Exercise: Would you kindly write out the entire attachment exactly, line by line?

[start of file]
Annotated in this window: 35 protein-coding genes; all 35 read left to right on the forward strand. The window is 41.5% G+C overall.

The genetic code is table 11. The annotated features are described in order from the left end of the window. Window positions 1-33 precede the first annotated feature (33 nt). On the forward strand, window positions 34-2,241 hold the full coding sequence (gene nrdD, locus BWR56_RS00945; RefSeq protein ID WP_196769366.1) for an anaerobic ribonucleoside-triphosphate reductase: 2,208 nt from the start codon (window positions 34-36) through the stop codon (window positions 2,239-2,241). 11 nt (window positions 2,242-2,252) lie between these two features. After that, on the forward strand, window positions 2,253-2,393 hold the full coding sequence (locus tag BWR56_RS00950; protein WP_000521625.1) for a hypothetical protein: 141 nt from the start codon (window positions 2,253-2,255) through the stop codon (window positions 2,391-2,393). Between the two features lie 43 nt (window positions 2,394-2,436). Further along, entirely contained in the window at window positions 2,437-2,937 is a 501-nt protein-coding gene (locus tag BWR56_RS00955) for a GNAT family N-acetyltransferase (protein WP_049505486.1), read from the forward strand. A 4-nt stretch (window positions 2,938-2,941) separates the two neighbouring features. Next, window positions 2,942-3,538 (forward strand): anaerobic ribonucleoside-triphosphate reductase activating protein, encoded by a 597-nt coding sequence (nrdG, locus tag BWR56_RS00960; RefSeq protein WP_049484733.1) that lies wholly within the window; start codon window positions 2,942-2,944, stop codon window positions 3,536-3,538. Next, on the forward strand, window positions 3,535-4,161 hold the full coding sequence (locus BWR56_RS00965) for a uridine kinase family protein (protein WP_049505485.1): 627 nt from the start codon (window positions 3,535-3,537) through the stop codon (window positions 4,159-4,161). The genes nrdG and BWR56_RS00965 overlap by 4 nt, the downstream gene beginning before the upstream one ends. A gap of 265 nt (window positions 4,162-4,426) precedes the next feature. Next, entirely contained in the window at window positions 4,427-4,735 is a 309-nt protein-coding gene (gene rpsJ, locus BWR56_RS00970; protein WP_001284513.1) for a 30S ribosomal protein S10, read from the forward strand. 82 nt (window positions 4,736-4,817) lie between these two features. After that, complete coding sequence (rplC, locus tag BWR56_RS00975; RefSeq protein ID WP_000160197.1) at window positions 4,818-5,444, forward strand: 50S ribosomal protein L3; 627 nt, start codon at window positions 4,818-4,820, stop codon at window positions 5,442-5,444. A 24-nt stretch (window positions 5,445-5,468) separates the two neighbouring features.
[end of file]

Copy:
Annotated in this window: 35 protein-coding genes; all 35 read left to right on the forward strand. The window is 41.5% G+C overall.

The genetic code is table 11. The annotated features are described in order from the left end of the window. Window positions 1-33 precede the first annotated feature (33 nt). On the forward strand, window positions 34-2,241 hold the full coding sequence (gene nrdD, locus BWR56_RS00945; RefSeq protein ID WP_196769366.1) for an anaerobic ribonucleoside-triphosphate reductase: 2,208 nt from the start codon (window positions 34-36) through the stop codon (window positions 2,239-2,241). 11 nt (window positions 2,242-2,252) lie between these two features. After that, on the forward strand, window positions 2,253-2,393 hold the full coding sequence (locus tag BWR56_RS00950; protein WP_000521625.1) for a hypothetical protein: 141 nt from the start codon (window positions 2,253-2,255) through the stop codon (window positions 2,391-2,393). Between the two features lie 43 nt (window positions 2,394-2,436). Further along, entirely contained in the window at window positions 2,437-2,937 is a 501-nt protein-coding gene (locus tag BWR56_RS00955) for a GNAT family N-acetyltransferase (protein WP_049505486.1), read from the forward strand. A 4-nt stretch (window positions 2,938-2,941) separates the two neighbouring features. Next, window positions 2,942-3,538 (forward strand): anaerobic ribonucleoside-triphosphate reductase activating protein, encoded by a 597-nt coding sequence (nrdG, locus tag BWR56_RS00960; RefSeq protein WP_049484733.1) that lies wholly within the window; start codon window positions 2,942-2,944, stop codon window positions 3,536-3,538. Next, on the forward strand, window positions 3,535-4,161 hold the full coding sequence (locus BWR56_RS00965) for a uridine kinase family protein (protein WP_049505485.1): 627 nt from the start codon (window positions 3,535-3,537) through the stop codon (window positions 4,159-4,161). The genes nrdG and BWR56_RS00965 overlap by 4 nt, the downstream gene beginning before the upstream one ends. A gap of 265 nt (window positions 4,162-4,426) precedes the next feature. Next, entirely contained in the window at window positions 4,427-4,735 is a 309-nt protein-coding gene (gene rpsJ, locus BWR56_RS00970; protein WP_001284513.1) for a 30S ribosomal protein S10, read from the forward strand. 82 nt (window positions 4,736-4,817) lie between these two features. After that, complete coding sequence (rplC, locus tag BWR56_RS00975; RefSeq protein ID WP_000160197.1) at window positions 4,818-5,444, forward strand: 50S ribosomal protein L3; 627 nt, start codon at window positions 4,818-4,820, stop codon at window positions 5,442-5,444. A 24-nt stretch (window positions 5,445-5,468) separates the two neighbouring features.